There has been a lot of debates in regards to taxes. You pay money to the government, and very little comes back to you in any way, shape or form. Yet you certainly enjoy the benefits of roads and bridges which do cost a lot of money. Where do you draw the line? Here’s a really good definition of tax I like very much: a non-reciprocal or unbalanced transaction.

Here are some examples that fit that definition, besides governmental taxes that are unbalanced transaction and mafia protection fees that are non-reciprocal. Gasoline refineries steal on both ends, placing producers under economic pressure by paying peanuts for the raw oil, and selling it at a very high price to the consumer, without regards to the law of supply and demand, because they control the supply chain. That’s an example of taxation on both ends.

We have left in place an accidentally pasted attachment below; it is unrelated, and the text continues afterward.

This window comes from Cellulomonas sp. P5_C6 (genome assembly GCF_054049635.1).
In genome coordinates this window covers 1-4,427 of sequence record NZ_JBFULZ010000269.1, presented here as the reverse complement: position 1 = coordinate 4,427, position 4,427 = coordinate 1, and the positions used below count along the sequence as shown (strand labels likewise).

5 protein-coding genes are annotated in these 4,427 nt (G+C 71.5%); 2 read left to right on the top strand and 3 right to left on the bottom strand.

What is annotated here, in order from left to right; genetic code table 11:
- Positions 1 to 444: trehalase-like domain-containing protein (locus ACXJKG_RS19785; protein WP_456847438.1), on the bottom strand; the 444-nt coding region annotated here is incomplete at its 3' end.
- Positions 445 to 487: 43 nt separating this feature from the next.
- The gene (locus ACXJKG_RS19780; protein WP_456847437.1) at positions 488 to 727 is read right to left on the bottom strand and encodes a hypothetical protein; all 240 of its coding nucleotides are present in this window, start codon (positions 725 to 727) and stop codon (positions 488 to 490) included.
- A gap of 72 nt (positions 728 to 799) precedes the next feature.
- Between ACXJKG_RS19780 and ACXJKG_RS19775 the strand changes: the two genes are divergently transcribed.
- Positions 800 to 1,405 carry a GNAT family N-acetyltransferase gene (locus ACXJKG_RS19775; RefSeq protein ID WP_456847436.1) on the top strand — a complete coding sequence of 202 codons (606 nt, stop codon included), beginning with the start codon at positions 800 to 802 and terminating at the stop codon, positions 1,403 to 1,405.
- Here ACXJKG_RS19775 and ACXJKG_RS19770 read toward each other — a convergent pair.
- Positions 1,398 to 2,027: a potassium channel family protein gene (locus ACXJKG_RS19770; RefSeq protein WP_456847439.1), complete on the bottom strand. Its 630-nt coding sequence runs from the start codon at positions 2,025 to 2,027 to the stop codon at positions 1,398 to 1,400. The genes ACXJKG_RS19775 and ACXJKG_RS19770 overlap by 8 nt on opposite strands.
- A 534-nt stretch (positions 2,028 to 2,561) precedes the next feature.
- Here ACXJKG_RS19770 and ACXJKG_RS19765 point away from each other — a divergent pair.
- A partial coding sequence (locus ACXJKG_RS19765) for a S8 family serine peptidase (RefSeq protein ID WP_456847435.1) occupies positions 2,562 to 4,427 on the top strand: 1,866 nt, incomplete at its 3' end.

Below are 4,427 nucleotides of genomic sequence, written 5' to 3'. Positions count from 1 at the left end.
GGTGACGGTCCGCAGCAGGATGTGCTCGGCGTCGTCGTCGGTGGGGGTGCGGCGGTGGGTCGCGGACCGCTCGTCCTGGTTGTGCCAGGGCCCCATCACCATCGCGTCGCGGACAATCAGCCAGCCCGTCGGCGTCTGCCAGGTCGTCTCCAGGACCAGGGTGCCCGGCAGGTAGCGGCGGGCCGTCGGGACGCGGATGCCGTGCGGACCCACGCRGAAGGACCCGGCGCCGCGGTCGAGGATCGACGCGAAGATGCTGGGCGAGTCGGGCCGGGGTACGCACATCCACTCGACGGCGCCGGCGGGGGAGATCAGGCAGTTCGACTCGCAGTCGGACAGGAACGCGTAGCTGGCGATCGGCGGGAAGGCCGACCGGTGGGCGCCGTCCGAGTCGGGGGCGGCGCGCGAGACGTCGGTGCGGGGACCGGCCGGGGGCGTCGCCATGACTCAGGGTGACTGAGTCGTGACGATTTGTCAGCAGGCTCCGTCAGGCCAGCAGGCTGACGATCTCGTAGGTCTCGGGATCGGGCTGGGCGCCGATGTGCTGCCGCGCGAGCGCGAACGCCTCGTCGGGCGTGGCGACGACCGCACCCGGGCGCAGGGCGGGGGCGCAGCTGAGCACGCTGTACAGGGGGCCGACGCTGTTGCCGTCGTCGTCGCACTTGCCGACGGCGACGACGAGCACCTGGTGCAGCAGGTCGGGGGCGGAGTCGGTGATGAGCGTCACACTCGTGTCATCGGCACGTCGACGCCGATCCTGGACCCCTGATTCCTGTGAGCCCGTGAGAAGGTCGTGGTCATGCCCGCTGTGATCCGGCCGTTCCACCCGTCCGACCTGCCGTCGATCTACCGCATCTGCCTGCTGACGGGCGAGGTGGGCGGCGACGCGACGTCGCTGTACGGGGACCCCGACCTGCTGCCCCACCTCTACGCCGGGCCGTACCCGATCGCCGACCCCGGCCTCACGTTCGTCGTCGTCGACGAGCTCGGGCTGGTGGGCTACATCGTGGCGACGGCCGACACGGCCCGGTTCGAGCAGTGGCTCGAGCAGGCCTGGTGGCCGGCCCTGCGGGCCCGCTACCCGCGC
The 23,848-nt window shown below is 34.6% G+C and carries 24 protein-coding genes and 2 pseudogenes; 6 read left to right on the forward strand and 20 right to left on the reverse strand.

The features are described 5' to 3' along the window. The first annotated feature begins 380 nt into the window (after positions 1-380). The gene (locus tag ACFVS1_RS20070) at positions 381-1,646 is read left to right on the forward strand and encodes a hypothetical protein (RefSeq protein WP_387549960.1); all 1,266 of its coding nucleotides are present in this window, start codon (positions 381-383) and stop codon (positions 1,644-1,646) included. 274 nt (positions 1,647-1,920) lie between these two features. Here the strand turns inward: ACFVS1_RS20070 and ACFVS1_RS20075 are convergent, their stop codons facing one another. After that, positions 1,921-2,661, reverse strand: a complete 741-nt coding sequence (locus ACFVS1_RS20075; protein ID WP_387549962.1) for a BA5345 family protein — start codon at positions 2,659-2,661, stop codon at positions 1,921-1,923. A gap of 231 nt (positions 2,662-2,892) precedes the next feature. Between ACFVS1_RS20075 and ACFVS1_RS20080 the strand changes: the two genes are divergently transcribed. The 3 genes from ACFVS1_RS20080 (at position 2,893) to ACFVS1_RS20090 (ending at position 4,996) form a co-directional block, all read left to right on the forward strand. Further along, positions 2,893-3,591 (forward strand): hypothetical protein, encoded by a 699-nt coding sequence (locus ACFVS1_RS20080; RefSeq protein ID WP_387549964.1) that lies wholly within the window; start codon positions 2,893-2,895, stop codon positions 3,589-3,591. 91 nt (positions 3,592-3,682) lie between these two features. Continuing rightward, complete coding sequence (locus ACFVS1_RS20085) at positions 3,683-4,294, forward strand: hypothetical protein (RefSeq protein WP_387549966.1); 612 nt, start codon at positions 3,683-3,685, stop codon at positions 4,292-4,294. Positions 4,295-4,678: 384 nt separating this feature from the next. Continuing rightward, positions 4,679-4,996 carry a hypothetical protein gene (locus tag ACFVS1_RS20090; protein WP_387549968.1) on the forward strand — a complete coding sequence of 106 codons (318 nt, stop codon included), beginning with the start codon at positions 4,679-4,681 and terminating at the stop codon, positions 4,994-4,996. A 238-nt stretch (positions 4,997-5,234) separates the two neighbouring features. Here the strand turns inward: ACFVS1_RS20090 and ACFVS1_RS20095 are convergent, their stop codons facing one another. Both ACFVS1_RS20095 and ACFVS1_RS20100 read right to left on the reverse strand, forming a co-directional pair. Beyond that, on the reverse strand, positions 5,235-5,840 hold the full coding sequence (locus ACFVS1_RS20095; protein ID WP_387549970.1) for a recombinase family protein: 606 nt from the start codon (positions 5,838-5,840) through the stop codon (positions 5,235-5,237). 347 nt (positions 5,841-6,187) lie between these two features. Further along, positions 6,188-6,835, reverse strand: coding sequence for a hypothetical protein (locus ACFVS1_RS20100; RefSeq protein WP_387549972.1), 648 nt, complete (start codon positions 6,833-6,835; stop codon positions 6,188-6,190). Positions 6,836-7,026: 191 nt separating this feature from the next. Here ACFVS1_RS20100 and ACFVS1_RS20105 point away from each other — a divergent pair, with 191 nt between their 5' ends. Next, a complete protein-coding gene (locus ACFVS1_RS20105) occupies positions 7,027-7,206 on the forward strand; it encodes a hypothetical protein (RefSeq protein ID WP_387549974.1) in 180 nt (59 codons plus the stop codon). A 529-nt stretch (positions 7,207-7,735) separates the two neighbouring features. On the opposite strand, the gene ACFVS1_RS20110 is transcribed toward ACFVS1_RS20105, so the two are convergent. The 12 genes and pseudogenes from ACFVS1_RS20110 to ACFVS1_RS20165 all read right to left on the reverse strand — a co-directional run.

Schools in the USA are another form of tax. They are crushingly expensive, teach literally nothing, and college students in the USA are no more educated than high-school graduates in any other country, according to this video.

Then I just learnt a big one with credit cards. Cash withdrawals charge you more than twice the displayed interest rate, for life or until the balance of the card reaches 0. How do they do that? Let’s say you have a card at 9.9%. Cash withdrawals will charge 10.9% compound interest applied daily, which adds up more. At the end of the month, the 9.9% is added on TOP of the …Read More

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